But what happens to the empty shells diners leave behind? Historically, most oyster shells were thrown away, buried in abandoned wells and landfills, or crushed and used as road bed or other construction filler.
Today, we know better. Rather than tossing those shells into the trash, the Chesapeake Bay Foundation (CBF) and other oyster restoration advocates are tossing them back into the Bay to help rebuild oyster reefs and repopulate the Bay with baby oysters.
Factor in pollution and disease, and it’s no wonder oysters today have dwindled to only a fraction of their historic numbers. Great efforts are being made by public and private interests to restore the Bay’s oyster population, and in recent years, Bay oysters seem to be showing signs of some recovery. Harvests are up, especially of oysters grown using aquaculture.
Even so, dramatically fewer oysters are harvested from the Bay today than 50 or 100 years ago. And fewer oysters harvested means fewer oyster shells available for putting back into the Bay to rebuild reefs and replenish oyster grounds.
That’s why CBF encourages saving empty oyster shells (and clam and mussel shells) for recycling back into the Bay.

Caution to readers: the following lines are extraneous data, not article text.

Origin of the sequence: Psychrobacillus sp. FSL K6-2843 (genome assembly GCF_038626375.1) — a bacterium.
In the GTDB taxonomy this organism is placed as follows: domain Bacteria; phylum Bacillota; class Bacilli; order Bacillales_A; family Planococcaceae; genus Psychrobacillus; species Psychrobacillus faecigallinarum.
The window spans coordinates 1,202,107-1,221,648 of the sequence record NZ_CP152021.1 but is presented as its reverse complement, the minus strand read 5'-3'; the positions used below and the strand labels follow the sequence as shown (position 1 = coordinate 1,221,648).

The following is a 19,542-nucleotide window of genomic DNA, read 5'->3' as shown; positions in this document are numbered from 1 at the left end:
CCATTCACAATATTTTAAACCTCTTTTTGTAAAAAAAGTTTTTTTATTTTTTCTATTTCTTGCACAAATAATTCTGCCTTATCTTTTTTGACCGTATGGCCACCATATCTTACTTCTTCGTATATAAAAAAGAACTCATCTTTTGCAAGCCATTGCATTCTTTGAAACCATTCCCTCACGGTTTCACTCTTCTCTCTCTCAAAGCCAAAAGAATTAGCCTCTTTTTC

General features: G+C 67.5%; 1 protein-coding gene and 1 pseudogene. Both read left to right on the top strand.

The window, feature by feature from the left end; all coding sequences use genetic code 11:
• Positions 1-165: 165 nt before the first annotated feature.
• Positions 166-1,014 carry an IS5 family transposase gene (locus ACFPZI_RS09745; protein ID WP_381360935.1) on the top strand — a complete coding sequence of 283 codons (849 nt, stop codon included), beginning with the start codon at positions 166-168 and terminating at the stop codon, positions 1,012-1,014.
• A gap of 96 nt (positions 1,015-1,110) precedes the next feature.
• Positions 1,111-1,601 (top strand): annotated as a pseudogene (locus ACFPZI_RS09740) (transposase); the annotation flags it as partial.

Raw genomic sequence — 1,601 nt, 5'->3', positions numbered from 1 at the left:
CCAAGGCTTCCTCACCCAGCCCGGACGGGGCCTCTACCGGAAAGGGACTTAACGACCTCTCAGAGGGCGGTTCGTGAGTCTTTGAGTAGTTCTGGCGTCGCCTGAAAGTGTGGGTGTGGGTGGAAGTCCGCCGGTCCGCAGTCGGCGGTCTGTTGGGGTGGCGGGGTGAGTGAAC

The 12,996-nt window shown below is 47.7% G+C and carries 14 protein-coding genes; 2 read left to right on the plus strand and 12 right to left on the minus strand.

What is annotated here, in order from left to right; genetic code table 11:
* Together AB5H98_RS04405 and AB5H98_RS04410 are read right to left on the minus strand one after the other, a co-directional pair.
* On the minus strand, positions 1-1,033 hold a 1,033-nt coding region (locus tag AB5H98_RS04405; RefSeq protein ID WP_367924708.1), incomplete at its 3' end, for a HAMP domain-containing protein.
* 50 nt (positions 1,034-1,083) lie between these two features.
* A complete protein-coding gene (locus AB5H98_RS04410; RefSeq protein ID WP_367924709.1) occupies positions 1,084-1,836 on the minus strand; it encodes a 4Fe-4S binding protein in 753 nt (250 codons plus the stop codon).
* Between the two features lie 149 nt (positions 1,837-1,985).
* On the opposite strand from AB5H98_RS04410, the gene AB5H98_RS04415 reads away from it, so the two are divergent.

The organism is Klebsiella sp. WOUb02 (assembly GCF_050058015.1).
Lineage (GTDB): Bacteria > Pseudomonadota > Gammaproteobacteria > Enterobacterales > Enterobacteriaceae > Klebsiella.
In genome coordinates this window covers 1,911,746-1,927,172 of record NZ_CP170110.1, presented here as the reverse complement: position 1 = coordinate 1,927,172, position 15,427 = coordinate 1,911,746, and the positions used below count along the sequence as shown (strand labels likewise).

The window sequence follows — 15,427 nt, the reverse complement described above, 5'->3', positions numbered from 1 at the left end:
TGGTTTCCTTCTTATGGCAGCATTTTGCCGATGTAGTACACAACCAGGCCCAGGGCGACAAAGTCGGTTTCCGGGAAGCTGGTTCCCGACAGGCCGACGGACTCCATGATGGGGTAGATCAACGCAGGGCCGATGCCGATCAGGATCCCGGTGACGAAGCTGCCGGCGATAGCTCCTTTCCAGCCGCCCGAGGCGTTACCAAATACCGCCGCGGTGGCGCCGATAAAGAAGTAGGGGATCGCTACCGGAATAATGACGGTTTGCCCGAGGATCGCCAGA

“The shells are incredibly valuable,” says Jackie Shannon (in above photo), CBF Virginia oyster restoration specialist and manager of CBF’s shell recycling program in Virginia. “Oyster shells have become a very scarce resource, and very expensive. So instead of the shells winding up in a landfill somewhere, CBF collects them to reuse for building reefs and repopulating the Bay.”
In Virginia, Shannon networks with a variety of seafood restaurants, local oyster roasts, groups, and private individuals to donate their empty shells to CBF for its oyster restoration programs. One such partner is Virginia Commonwealth University’s (VCU) Rice Rivers Center in Charles City County. In only four months, the Center has collected more than 150 bushels of shells from Richmond area restaurants. CBF will soon transport the shells to its Virginia Oyster Restoration Center at Gloucester Point. The project was coordinated by Todd Janeski with VCU’s Center for Environmental Studies and the Rice Rivers Center.
Shannon also has established several public dropoff sites where citizens can take their oysters shells to donate to CBF. The CBF dropoff sites are in Norfolk, Williamsburg, and Yorktown. For precise locations or more information about shell recycling in Virginia, click here or contact Shannon at email@example.com.
Lynnhaven River Now, a Virginia Beach watershed group, also recycles shells in Hampton Roads. For more information, click here.
CBF also has an extensive oyster shell recycling program in Maryland. Drop-off sites are in Annapolis, Chesapeake Beach, Edgewater, Severna Park, and Shady Side. For more details, click here or contact Meghan Hoffman at firstname.lastname@example.org.
CBF also partners with the Oyster Recovery Partnership in Maryland, which has an extensive and growing shell recycling and drop-off program. For more about that, click here.
So continue to enjoy eating oysters -- but save those shells!
Chesapeake Bay Foundation